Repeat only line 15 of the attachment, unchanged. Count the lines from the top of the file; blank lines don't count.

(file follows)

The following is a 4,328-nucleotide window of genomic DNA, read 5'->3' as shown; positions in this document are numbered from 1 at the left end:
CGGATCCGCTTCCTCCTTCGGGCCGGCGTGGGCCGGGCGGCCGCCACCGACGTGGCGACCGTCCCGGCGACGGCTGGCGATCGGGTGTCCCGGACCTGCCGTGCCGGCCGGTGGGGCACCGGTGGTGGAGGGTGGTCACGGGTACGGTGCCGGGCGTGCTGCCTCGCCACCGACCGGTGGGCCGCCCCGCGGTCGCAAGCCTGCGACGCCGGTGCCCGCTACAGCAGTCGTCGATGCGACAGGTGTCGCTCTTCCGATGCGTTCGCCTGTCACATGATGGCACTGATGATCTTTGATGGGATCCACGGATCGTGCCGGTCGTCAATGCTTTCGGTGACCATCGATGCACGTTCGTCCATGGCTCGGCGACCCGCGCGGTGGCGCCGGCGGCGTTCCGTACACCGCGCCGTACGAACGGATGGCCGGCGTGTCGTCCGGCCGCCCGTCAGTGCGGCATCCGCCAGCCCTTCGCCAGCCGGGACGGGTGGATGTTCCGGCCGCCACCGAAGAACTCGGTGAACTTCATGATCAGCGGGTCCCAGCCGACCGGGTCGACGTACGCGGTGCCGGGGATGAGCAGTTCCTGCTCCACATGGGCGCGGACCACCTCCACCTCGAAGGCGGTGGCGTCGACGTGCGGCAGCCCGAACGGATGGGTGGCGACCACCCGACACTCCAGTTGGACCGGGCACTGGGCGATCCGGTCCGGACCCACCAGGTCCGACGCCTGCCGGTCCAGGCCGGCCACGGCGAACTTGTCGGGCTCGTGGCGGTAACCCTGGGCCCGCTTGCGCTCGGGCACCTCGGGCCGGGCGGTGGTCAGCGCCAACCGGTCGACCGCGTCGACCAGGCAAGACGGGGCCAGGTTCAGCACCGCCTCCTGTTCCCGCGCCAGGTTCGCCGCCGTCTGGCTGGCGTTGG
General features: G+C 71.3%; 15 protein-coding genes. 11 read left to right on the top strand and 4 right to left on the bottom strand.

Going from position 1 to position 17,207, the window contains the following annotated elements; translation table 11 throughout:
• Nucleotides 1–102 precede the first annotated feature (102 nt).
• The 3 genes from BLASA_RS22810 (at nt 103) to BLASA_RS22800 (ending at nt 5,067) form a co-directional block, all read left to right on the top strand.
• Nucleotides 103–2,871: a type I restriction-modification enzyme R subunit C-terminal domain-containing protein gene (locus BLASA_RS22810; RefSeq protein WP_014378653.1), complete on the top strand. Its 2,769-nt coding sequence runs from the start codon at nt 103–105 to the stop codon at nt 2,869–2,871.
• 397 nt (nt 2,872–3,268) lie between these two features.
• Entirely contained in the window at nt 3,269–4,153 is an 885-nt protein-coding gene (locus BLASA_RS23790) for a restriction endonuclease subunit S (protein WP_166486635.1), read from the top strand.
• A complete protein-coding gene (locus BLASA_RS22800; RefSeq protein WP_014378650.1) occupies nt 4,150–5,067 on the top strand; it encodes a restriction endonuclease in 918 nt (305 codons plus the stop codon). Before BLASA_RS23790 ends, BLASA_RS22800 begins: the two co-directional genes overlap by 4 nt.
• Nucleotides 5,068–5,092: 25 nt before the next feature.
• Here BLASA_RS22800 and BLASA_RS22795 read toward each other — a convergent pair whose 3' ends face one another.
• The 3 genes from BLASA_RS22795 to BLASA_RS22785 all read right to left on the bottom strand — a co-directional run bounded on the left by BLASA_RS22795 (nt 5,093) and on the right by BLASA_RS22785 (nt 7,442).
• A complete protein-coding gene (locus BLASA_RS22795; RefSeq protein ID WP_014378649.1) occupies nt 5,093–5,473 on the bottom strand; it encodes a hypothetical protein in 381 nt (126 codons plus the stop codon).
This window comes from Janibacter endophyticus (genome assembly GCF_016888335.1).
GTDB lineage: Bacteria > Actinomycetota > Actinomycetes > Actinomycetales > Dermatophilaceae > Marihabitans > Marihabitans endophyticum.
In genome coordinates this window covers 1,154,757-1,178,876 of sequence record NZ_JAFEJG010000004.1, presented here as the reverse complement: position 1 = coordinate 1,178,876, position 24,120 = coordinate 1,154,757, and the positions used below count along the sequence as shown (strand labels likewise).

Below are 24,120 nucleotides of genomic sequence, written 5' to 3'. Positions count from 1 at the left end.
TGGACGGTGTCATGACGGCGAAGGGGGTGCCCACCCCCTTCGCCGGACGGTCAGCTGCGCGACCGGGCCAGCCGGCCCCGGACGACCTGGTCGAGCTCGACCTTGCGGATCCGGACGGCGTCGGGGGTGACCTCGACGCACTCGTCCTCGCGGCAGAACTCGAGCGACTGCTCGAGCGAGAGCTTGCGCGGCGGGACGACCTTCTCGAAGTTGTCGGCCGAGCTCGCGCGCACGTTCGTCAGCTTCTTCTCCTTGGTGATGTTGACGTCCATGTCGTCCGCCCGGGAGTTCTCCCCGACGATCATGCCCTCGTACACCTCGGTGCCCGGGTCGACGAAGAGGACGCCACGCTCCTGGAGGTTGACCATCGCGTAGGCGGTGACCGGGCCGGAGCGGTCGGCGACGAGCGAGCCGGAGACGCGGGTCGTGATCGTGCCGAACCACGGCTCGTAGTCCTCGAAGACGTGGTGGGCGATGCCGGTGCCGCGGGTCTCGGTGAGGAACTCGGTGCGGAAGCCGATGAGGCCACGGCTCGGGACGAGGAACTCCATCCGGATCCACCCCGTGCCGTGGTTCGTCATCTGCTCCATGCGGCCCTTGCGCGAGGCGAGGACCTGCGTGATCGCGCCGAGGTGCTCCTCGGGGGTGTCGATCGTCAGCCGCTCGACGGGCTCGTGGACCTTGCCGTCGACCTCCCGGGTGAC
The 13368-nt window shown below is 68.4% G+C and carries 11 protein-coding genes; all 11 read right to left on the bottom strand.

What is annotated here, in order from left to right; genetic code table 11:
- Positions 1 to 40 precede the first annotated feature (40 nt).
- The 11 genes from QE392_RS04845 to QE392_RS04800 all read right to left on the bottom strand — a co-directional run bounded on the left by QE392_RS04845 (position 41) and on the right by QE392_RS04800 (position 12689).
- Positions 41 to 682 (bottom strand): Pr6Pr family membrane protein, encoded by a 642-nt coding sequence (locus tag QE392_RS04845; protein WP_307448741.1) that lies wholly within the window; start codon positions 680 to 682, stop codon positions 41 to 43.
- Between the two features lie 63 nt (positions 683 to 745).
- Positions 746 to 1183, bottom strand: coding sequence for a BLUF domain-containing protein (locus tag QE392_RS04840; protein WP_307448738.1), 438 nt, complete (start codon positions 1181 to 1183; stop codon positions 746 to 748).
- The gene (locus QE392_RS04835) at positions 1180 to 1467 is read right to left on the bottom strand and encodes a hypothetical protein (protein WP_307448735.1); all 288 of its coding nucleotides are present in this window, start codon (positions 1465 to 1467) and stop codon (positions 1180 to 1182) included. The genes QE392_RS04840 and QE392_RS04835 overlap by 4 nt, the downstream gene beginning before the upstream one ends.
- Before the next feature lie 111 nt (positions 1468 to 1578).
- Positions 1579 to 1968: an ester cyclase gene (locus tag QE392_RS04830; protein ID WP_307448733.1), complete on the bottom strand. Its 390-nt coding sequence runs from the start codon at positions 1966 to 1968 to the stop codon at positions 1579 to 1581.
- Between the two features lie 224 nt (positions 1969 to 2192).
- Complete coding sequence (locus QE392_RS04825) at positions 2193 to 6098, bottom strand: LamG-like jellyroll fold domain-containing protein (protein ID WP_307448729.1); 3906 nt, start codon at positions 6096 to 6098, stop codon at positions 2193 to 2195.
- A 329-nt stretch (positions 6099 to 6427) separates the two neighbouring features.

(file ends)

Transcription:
This window comes from Janibacter endophyticus (genome assembly GCF_016888335.1).